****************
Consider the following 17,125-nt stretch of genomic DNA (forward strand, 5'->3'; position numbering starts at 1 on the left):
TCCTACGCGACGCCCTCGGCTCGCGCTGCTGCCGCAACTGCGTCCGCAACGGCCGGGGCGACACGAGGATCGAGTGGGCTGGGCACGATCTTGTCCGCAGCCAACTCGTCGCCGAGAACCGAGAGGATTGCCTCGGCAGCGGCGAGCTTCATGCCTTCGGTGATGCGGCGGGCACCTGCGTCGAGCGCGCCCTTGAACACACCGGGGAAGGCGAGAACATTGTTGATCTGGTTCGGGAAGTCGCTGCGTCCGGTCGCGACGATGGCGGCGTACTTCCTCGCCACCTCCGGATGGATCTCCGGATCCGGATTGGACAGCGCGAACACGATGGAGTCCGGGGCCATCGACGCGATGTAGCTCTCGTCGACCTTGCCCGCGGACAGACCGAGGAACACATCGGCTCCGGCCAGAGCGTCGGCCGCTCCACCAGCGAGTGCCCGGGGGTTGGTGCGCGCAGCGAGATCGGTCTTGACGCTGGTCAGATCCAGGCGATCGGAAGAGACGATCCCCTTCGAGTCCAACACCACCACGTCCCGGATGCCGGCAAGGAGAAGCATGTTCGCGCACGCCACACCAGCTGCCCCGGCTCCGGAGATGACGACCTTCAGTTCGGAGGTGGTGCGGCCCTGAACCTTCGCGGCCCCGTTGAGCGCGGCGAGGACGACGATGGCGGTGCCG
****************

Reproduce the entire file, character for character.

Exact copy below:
Consider the following 17,125-nt stretch of genomic DNA (forward strand, 5'->3'; position numbering starts at 1 on the left):
TCCTACGCGACGCCCTCGGCTCGCGCTGCTGCCGCAACTGCGTCCGCAACGGCCGGGGCGACACGAGGATCGAGTGGGCTGGGCACGATCTTGTCCGCAGCCAACTCGTCGCCGAGAACCGAGAGGATTGCCTCGGCAGCGGCGAGCTTCATGCCTTCGGTGATGCGGCGGGCACCTGCGTCGAGCGCGCCCTTGAACACACCGGGGAAGGCGAGAACATTGTTGATCTGGTTCGGGAAGTCGCTGCGTCCGGTCGCGACGATGGCGGCGTACTTCCTCGCCACCTCCGGATGGATCTCCGGATCCGGATTGGACAGCGCGAACACGATGGAGTCCGGGGCCATCGACGCGATGTAGCTCTCGTCGACCTTGCCCGCGGACAGACCGAGGAACACATCGGCTCCGGCCAGAGCGTCGGCCGCTCCACCAGCGAGTGCCCGGGGGTTGGTGCGCGCAGCGAGATCGGTCTTGACGCTGGTCAGATCCAGGCGATCGGAAGAGACGATCCCCTTCGAGTCCAACACCACCACGTCCCGGATGCCGGCAAGGAGAAGCATGTTCGCGCACGCCACACCAGCTGCCCCGGCTCCGGAGATGACGACCTTCAGTTCGGAGGTGGTGCGGCCCTGAACCTTCGCGGCCCCGTTGAGCGCGGCGAGGACGACGATGGCGGTGCCG